The Internet is often referred to as a modern day version of the Wild West, but in today's world of traceable IP addresses, online advertisers that keep track of every click, and NSA surveillance, that old trope no longer applies. The notion that the Internet was once a bastion for freedom has been superseded, replaced by privacy concerns.
But that's only the case for the parts of the Internet that most of us use: the world of Google, Bing, Yahoo, Facebook, and all the other sites that we navigate the Web with. This is the so-called "Surface Web," that portion of the World Wide Web that is indexable by conventional search engines. There is a deeper, darker section of the Internet, however, that still exists underneath the part we're all familiar with, for which the Wild West analogy still applies.
It's called the Darknet, an underground peer-to-peer network within the Deep Web, or Invisible Web, that remains inaccessible to standard search engines. Because browsing in the Darknet is anonymous (thanks to help from specially designed anonymizing software), it has become a sanctuary for rogues, hackers, deviants, and all varieties of criminal dissidents.
But before the image of digital gunslingers coalescing at virtual high noon takes complete hold of your imagination, understand that the Darknet is not all mischief and anarchy. This autonomous Internet underbelly is also an asylum for freedom and expression, a place where political activists can organize, and whistleblowers can safely blow their whistles. The Arab Spring, for instance, may not have been possible without the Darknet. The New Yorker, along with many other major media outlets, host locations on the Darknet that allow sources to share information anonymously.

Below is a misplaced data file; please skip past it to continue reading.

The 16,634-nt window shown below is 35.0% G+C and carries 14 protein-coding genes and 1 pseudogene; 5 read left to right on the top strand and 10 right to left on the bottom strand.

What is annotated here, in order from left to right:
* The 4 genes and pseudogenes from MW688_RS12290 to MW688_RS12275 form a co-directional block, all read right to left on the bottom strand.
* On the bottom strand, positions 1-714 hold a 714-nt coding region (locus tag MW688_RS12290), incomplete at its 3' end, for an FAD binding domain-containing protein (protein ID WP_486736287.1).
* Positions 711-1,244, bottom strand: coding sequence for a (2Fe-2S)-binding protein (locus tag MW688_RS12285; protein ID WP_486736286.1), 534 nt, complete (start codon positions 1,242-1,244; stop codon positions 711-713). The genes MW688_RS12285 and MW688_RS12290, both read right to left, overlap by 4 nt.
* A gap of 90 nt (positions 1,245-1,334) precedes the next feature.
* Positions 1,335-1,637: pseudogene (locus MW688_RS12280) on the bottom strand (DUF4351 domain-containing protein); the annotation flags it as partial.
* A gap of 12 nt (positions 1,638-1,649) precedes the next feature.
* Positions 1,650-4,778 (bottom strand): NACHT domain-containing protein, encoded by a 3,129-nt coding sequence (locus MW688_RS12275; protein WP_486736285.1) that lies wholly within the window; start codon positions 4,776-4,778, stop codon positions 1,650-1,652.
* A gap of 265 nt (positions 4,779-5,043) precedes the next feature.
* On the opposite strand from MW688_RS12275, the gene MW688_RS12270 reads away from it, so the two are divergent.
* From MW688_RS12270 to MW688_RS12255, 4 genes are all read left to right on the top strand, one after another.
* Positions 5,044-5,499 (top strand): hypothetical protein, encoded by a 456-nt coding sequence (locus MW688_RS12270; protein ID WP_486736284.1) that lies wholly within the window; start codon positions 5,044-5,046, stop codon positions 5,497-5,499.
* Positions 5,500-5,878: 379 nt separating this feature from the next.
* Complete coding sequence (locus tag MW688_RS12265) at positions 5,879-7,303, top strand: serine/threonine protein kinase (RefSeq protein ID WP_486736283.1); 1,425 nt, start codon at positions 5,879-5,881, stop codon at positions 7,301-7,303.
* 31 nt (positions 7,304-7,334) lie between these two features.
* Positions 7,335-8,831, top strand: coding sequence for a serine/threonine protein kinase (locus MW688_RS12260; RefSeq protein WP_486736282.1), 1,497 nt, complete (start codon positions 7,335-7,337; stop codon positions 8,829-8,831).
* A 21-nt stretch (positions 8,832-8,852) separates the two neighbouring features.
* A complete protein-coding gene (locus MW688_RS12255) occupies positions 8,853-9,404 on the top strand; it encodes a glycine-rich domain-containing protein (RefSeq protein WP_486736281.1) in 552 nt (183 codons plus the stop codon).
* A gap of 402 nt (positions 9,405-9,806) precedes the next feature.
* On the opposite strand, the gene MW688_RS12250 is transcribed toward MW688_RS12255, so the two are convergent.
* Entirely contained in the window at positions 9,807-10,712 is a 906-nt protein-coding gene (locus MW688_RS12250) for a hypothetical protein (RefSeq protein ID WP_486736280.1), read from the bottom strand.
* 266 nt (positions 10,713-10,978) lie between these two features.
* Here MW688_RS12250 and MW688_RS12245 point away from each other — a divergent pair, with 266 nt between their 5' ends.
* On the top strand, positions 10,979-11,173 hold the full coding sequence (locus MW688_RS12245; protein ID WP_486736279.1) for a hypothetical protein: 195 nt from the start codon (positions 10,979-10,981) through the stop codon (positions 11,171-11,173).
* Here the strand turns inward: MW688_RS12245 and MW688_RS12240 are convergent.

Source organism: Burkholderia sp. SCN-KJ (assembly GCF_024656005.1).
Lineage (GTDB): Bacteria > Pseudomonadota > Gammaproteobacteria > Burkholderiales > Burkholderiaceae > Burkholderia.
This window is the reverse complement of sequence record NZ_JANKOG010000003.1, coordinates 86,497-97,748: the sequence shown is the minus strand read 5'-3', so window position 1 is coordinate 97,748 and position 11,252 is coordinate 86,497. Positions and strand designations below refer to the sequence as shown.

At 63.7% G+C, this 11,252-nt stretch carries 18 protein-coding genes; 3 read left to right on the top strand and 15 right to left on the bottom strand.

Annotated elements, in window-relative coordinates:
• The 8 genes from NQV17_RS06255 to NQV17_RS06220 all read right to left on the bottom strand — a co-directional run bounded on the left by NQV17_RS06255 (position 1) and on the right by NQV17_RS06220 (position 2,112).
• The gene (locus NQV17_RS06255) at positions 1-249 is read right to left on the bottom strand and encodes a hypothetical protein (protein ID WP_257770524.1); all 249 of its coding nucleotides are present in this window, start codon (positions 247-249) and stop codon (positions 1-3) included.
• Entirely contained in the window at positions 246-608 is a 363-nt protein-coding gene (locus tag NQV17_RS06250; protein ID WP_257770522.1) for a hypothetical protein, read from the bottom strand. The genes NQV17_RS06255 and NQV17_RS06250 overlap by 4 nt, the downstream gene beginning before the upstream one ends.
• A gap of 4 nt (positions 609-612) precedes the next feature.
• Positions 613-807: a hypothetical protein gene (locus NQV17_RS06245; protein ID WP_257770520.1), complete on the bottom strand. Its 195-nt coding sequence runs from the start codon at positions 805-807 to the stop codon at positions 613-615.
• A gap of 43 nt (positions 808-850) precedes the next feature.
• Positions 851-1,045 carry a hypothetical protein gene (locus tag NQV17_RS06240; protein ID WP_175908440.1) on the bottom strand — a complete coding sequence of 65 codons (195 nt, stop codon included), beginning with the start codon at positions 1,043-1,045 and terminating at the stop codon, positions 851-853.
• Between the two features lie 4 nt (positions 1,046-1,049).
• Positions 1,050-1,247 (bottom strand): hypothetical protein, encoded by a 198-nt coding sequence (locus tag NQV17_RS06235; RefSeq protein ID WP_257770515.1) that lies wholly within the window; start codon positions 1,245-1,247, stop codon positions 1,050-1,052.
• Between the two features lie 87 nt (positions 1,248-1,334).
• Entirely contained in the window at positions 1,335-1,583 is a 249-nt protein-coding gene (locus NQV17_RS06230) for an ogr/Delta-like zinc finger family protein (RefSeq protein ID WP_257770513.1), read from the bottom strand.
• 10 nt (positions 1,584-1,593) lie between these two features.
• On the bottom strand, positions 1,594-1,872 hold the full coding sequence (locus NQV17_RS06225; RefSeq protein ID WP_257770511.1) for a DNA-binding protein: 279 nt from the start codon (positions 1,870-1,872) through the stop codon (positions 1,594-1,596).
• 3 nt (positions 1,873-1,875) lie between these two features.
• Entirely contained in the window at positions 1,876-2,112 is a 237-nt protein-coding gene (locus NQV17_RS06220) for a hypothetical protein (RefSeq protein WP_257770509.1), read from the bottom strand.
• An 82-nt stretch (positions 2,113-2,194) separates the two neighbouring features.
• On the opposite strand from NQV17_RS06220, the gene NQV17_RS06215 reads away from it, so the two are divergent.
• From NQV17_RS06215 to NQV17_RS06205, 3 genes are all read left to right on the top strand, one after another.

Because so many hackers and scammers patrol the Darknet, it is not advised that you attempt to explore it ill-prepared. But not to worry — you're also not likely to stumble upon the Darknet accidentally. It's the sort of place that you can only find if you know what you're looking for.
There is a thorough introduction to the world of the Darknet published at PC World, where you can also learn about how to begin delving into this clandestine world yourself, if you dare. Again, though the Darknet can be a sketchy place, you're unlikely to actually encounter any trouble there unless you're looking for it. Rather, it can provide a cornucopia of useful services that simply can't be found on the Surface Web — secure messaging and file-sharing tools, libraries of political literature that would otherwise be silenced, anonymous boards dedicated to intelligent debate, etc. True Internet freedom still exists, if you're savvy enough to learn how to navigate it.
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